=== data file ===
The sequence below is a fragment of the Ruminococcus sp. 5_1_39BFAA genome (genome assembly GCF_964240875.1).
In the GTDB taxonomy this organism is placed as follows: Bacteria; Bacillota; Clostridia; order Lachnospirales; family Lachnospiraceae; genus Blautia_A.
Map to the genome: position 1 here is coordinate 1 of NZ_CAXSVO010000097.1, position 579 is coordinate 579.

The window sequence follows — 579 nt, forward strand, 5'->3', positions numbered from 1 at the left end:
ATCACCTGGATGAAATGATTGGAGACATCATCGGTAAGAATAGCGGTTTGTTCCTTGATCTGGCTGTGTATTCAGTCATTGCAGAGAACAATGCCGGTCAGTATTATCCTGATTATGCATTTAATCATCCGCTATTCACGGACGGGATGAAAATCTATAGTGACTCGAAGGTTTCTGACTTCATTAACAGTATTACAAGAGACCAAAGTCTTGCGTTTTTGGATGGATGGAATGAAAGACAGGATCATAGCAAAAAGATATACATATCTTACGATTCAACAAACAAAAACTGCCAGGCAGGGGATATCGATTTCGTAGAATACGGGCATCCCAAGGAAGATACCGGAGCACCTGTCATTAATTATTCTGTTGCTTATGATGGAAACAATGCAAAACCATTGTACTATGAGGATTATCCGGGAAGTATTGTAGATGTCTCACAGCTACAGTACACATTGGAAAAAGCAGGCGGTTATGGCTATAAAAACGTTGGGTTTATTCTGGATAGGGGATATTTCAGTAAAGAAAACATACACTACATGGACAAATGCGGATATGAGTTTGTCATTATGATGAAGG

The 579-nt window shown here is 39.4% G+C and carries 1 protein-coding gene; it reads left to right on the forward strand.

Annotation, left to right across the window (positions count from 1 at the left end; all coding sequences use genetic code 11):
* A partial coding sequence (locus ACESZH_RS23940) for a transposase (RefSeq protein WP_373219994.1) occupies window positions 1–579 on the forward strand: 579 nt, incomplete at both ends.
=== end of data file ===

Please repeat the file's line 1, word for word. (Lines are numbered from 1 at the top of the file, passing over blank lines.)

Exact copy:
The sequence below is a fragment of the Ruminococcus sp. 5_1_39BFAA genome (genome assembly GCF_964240875.1).